2. My gym. My favorite thing about my job (besides my friends at work) is the gym. It is literally like 50 feet away from my office. I go there every day at lunch. It’s super cheap and convenient and I love love love the free classes they have. I’m in the best shape of my life right now and I don’t want to lose that. There are no gyms convenient to my house. Not without a car and none would be as cheap as my current gym. So two days ago we went and bought an elliptical. It’ll be down in the basement, right in front of the TV, the ideal set-up for me. I can workout and watch whatever I want on TV and be able to use my own shower when I’m done (major plus, public showering really grosses me out. I do it, but I don’t like it.) But I am still going to miss my classes. I think DVDs are going to be my substitute. I have a great kickboxing DVD, but I need more for variety. I really need a good one for abs. Recommendations please!!!!!
  3. Kathy. I’ve come to really like some of my colleagues, especially Kathy. She’s one of my closest friends now, so it sucks to leave her. I know we’ll still hang out, but I’m gonna miss seeing her as often as I do now. This is always the hardest part about a job. I still have my goodbye card from Columbia on my desk because it was so hard to leave those folks. But I’m still close with all of them, so I know my friendships from UIC will survive too.

Scared Shitless

  1. Money. I’m salaried right now. I know exactly how much money I’ll make each month and I like this guarantee. Given I’m not paid that well because I do work for the state and part of what has irked me about my job is that I definitely should be earning more, but I’m used to what I make and I’ve budgeted around it. Bartending is hit or miss. I have a minimum that I need to make each week. The owner is confident I can make it. I’m fairly confident and I do have savings to fall back on, but I’m almost thirty. I’m getting sick of living paycheck to paycheck. I’d like to afford to travel more and visit my out of state friends. I’d like to pay off some debts. Plus Scott (my boy) is finishing school so he’s not in the best financial situation. So this is scary.
  2. Benefits. I’ve got great ones right now. I found insurance for a reasonable price, but it is not nearly as good. I really hope I don’t get seriously sick or injured. And I’m going to miss dental insurance. And I probably should be thinking about retirement more than I do (again, nearly 30, have about 3K for retirement… not good). And paid vacations are nice, though having a boss that understands that I need to take off when I need to take off for writing almost balances that out.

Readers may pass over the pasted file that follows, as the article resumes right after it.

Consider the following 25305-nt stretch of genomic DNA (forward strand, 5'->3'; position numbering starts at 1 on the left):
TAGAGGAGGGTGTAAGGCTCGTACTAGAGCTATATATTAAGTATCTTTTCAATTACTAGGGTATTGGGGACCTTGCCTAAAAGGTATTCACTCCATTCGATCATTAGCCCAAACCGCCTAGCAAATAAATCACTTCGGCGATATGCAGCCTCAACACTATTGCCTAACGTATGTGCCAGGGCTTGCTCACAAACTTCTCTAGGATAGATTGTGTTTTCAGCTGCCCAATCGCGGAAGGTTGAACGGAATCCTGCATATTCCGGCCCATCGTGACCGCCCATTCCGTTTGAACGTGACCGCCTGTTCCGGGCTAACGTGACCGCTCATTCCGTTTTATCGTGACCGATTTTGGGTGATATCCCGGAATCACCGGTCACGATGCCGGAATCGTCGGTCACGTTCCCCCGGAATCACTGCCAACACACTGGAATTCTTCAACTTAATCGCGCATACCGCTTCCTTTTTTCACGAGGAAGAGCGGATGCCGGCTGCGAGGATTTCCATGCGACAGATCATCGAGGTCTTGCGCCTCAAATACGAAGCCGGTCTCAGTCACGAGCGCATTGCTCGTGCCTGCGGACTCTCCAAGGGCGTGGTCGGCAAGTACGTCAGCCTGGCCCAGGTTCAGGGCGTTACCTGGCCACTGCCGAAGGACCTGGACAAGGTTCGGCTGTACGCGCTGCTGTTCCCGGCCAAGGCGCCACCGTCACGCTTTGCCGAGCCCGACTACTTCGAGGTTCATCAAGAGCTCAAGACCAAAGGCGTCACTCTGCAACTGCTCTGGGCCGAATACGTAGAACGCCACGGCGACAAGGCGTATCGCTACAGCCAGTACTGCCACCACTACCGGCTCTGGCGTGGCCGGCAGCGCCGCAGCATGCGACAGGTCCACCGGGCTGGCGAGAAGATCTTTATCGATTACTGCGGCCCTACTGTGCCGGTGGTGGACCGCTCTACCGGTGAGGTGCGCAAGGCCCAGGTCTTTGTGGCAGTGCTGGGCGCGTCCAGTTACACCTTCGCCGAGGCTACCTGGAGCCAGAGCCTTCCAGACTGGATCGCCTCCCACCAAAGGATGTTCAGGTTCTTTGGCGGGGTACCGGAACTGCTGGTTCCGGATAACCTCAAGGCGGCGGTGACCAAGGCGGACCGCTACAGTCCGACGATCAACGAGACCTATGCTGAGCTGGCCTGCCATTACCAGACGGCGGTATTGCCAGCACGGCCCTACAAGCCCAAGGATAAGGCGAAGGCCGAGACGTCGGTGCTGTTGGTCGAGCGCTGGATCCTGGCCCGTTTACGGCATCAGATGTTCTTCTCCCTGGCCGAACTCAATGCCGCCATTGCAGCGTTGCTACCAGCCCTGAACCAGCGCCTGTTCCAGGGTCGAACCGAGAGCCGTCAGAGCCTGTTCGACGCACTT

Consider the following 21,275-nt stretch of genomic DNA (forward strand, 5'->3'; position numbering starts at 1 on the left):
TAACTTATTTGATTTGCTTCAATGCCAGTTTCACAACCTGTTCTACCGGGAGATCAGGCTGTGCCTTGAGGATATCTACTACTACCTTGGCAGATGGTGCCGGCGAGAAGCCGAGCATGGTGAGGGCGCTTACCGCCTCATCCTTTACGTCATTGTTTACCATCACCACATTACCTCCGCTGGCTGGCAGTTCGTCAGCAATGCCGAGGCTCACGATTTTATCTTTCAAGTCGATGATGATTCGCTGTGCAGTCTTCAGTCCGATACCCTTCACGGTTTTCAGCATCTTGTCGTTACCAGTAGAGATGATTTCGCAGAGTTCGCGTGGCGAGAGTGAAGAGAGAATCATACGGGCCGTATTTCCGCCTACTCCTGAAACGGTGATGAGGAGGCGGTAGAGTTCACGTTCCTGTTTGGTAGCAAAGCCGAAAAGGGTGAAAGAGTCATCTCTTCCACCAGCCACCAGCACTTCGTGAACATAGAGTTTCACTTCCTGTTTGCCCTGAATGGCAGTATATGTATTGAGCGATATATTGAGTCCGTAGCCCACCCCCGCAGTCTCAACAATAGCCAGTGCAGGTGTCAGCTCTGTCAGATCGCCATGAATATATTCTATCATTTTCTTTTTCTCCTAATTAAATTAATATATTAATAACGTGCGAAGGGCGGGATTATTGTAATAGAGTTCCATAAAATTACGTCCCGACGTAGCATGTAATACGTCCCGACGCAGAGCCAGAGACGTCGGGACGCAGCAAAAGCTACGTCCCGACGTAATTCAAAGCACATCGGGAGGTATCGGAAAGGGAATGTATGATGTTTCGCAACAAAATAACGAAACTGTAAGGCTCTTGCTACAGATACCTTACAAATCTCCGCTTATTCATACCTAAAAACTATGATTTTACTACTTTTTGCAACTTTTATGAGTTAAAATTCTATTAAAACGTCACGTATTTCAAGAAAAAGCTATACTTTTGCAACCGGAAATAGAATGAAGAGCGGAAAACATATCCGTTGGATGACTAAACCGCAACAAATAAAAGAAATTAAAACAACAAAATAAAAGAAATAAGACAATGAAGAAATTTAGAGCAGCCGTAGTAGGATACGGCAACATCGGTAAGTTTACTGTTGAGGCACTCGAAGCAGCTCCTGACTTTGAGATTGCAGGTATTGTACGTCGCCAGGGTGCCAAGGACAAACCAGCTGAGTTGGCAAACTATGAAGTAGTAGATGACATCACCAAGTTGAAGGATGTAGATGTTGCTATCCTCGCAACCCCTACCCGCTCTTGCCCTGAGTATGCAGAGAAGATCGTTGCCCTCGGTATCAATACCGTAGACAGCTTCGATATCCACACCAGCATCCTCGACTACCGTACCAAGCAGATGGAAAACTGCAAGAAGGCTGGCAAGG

3. What if I fail? I don’t want to be a bartender forever. I want to write full-time. It’s the only thing that makes me happy. Everything else I seem to lose my patience with after a couple years. But what if I’m not good enough? What if I don’t sell enough books? What if no publishers want to buy my future projects? What the hell do I do? It sends me into total emotional upheaval just thinking about it. I mean, I have a plan B, library science school, but…

Ok, so those are pretty much my main thoughts. Feel free to share yours. Unless you think I’m totally stupid to do this, that might be a little bit upsetting to hear. Encouraging words are appreciated, especially from people who have taken a leap like this. Advice on budgeting both time (so I do get the max out of my writing time) and money is excellent. Workout DVD recommendations rock. Promises to visit me at the Beacon and tip well are good, too. And if you were holding off on buying my book, now would be a great time to go ahead and buy it, lol!

Happy weekend! It’s one of my last seeing as weekends will be workdays for me soon!


Ameya said...

Congratulations! This sounds like it will be a much better fit for you :) Hope it all works out (i'm sure it will)!

Steph said...

Steph! I'm so proud of your courage to do this - you're well aware that things could go wrong, but you're setting your eyes on what you really, really want. Regardless of the risks, I think you're totally awesome for doing this. May your writing full-time dream come true!!


Diane said...

Woohoo Steph! 4 days a week to write sounds brilliant. I know exactly how hard it is to fit in writing with the full-time day job.

I'm pleased your book is coming out in Australia. I will try to get a photo of me with it somewhere very Aussie and email it to you!

Now I've tagged your for a sci-fi meme. Please visit my blog and follow the instructions.

Stephanie Kuehnert said...

Thank you for your support Ameya, Steph, and Diane. It means a lot to me.

Diane, I would love to see a very Aussie photo of you with the book! That would be so cool. And I will check out the meme and hopefully have time to do it this week!